Sports Medicine

, Volume 43, Issue 2, pp 111–119 | Cite as

Exercise Addiction

  • Emilio LandolfiEmail author
Review Article


This article examines the nature of exercise addiction. It presents a broad, congruent and discerning narrative literature review with the aim of providing a deeper understanding of the condition ‘exercise addiction’, including symptoms and options for treatment. In addition, guidelines are provided with respect to ‘healthy’ levels of exercise. Criteria used for determining the eligibility of studies evaluated in the review included the provision of relevant information in studies identified using pertinent search terms. The review highlights some of the key distinctions between healthy levels of exercise and exercise addiction. The findings suggest that an individual who is addicted to exercise will continue exercising regardless of physical injury, personal inconvenience or disruption to other areas of life including marital strain, interference with work and lack of time for other activities. ‘Addicted’ exercisers are more likely to exercise for intrinsic rewards and experience disturbing deprivation sensations when unable to exercise. In contrast, ‘committed’ exercisers engage in physical activity for extrinsic rewards and do not suffer severe withdrawal symptoms when they cannot exercise. Exercisers must acquire a sense of life-balance while embracing an attitude conducive to sustainable long-term physical, psychological and social health outcomes. Implementation of recommendations by the Canadian Society for Exercise Physiology, which states that all apparently healthy adults between 18 and 64 years of age should accumulate at least 150 minutes of moderate (5 or 6 on a scale of 0–10) to vigorous (7 or 8 on a scale of 0–10) intensity aerobic physical activity per week in bouts of 10 minutes or more, also expressed as 30 minutes per day distributed over 5 days per week, would be a good start.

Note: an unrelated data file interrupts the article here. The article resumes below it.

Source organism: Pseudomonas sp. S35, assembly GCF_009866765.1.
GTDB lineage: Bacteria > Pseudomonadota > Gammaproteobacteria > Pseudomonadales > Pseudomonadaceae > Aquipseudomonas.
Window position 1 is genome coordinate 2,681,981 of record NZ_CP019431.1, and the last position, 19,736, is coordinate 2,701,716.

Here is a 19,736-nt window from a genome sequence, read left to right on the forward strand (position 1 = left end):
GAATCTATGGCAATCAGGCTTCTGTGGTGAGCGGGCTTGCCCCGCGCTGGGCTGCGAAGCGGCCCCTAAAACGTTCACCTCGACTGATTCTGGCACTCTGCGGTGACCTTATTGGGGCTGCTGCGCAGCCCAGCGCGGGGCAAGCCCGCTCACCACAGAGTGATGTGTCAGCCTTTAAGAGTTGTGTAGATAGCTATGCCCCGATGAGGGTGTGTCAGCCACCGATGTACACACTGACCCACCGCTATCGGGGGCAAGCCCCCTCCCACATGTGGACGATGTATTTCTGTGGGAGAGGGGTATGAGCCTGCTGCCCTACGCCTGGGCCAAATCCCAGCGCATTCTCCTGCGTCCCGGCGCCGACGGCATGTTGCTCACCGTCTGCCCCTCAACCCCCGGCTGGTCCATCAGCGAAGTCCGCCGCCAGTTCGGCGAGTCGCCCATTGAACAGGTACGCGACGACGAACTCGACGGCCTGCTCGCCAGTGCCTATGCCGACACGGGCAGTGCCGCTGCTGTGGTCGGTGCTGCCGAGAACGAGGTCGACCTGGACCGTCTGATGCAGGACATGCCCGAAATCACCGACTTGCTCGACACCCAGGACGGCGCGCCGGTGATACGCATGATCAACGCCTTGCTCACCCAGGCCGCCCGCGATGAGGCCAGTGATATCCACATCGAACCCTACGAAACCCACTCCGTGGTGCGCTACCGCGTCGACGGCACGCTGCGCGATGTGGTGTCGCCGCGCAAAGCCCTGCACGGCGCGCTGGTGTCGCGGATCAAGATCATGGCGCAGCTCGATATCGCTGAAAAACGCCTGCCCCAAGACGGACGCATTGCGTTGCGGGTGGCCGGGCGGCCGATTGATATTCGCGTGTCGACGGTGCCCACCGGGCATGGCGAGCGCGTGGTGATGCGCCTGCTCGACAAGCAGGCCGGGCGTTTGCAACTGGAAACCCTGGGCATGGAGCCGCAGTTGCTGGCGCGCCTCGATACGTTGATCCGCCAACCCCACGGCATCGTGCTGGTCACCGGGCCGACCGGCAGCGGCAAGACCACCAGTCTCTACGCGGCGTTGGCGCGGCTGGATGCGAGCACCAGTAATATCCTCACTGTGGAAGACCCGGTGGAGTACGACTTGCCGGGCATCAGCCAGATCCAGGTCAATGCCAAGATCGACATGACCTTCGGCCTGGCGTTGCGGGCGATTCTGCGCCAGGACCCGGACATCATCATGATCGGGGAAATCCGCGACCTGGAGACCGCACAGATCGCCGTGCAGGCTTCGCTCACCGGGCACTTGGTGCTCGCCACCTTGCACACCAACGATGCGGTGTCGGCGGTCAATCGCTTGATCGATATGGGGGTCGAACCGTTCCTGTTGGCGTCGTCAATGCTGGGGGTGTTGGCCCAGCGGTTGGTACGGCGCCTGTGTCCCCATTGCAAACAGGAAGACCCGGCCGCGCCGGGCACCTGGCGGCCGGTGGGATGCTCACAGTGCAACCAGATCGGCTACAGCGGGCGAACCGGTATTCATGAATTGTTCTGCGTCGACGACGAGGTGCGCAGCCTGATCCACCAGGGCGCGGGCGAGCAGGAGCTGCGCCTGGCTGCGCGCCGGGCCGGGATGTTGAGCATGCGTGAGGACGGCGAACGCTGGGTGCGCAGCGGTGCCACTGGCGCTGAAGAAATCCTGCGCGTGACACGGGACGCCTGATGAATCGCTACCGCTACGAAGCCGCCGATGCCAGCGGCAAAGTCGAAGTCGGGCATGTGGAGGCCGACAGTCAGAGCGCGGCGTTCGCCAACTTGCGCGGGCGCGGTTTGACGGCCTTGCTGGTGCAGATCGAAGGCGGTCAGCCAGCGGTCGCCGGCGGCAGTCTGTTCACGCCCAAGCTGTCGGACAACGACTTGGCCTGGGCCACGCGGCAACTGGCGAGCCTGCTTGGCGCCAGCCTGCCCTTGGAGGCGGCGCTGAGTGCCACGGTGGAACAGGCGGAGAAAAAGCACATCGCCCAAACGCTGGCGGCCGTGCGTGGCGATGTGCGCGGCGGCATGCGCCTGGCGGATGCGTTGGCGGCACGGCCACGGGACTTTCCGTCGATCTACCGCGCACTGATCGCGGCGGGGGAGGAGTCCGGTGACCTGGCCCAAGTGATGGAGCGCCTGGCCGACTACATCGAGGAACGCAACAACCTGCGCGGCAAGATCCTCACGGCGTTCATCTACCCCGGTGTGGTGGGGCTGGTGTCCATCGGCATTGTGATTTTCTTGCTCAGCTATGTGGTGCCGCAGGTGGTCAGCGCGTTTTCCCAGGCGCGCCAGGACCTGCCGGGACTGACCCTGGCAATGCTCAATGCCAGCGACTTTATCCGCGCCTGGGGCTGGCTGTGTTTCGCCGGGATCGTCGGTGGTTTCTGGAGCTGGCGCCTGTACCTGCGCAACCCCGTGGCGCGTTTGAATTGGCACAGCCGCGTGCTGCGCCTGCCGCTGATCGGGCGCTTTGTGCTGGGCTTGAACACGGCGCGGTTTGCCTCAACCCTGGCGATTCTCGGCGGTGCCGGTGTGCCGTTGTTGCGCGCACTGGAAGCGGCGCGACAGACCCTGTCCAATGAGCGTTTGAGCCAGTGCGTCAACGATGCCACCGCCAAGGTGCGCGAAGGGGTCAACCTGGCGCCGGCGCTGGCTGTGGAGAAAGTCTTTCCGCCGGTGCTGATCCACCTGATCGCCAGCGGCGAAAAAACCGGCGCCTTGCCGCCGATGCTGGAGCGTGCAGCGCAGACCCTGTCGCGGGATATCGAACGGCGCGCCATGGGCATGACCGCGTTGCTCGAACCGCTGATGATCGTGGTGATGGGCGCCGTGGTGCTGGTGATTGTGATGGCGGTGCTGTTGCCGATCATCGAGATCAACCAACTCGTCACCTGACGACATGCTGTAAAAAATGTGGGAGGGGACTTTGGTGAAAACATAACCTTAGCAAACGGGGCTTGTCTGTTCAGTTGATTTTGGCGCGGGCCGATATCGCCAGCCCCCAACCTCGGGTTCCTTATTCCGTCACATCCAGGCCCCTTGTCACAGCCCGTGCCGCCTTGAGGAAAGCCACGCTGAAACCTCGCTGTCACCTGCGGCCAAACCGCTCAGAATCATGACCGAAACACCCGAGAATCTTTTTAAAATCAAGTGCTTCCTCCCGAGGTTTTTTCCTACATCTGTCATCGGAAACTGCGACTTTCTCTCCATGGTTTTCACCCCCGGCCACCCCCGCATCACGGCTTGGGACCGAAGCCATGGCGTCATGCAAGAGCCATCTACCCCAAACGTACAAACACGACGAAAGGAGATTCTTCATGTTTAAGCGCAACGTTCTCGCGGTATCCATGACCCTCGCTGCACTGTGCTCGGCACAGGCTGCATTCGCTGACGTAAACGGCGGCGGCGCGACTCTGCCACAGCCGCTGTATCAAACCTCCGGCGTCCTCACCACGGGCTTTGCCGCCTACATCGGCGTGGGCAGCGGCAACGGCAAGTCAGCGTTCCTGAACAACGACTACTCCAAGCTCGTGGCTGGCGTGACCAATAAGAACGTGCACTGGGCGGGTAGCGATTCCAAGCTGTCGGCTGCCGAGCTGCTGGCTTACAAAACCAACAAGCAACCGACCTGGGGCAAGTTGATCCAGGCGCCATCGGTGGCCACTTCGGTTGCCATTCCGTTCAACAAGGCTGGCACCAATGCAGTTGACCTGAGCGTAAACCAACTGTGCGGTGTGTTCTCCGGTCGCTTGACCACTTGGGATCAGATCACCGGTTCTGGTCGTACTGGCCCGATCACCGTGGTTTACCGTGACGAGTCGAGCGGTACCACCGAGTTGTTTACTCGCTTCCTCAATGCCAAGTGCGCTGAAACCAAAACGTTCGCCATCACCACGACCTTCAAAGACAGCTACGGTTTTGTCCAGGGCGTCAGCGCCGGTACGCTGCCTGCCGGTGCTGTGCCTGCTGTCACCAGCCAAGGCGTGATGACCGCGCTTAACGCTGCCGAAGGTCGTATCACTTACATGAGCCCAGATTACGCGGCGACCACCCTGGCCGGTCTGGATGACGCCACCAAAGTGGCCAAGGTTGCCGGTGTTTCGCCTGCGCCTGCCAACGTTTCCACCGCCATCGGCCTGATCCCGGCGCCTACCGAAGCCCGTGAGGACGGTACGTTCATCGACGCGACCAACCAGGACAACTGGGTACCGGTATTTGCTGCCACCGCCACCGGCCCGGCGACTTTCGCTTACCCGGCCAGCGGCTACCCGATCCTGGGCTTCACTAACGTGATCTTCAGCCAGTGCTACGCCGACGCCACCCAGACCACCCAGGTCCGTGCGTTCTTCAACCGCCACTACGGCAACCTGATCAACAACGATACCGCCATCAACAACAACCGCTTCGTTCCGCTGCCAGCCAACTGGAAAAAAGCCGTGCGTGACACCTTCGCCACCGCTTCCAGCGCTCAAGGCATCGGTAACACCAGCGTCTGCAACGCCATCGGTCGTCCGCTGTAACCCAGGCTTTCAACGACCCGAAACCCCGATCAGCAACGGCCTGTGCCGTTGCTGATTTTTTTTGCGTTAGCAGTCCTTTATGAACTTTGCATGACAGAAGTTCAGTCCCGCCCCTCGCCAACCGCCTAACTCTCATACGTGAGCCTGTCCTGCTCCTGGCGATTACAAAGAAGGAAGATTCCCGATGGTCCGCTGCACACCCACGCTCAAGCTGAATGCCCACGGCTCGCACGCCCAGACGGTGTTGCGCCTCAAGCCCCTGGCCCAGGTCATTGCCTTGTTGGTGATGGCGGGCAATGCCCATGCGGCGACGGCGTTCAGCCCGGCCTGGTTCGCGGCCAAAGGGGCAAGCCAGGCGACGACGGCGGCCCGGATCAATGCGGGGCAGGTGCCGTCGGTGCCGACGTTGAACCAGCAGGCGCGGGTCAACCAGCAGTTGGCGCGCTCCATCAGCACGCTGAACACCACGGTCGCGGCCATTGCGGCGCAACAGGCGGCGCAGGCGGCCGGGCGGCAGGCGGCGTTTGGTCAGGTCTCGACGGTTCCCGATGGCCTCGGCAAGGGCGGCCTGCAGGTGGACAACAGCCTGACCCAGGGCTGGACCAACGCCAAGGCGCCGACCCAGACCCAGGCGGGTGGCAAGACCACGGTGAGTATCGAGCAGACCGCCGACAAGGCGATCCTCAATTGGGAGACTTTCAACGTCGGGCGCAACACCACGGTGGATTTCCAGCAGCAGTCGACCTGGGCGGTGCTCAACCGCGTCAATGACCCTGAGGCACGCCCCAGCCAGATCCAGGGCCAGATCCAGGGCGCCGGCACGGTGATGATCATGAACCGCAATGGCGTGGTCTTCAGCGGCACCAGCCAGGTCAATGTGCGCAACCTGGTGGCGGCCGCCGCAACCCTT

Physical Activity Anorexia Nervosa Eating Disorder Withdrawal Symptom Exercise Dependence 
These keywords were added by machine and not by the authors. This process is experimental and the keywords may be updated as the learning algorithm improves.



The author would like to acknowledge the University of the Fraser Valley’s Scholarly Activity Program for providing a section course release, as well as the University Research Office for providing a student researcher (Ms. Ashley Hoogendoorn) to assist with the literature search and article reviews for this work. The author also reports no conflicts of interest, and he alone is responsible for the content and writing of this article.


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Copyright information

© Springer International Publishing Switzerland 2012

Authors and Affiliations

  1. 1.Department of KinesiologyUniversity of the Fraser ValleyAbbotsfordCanada

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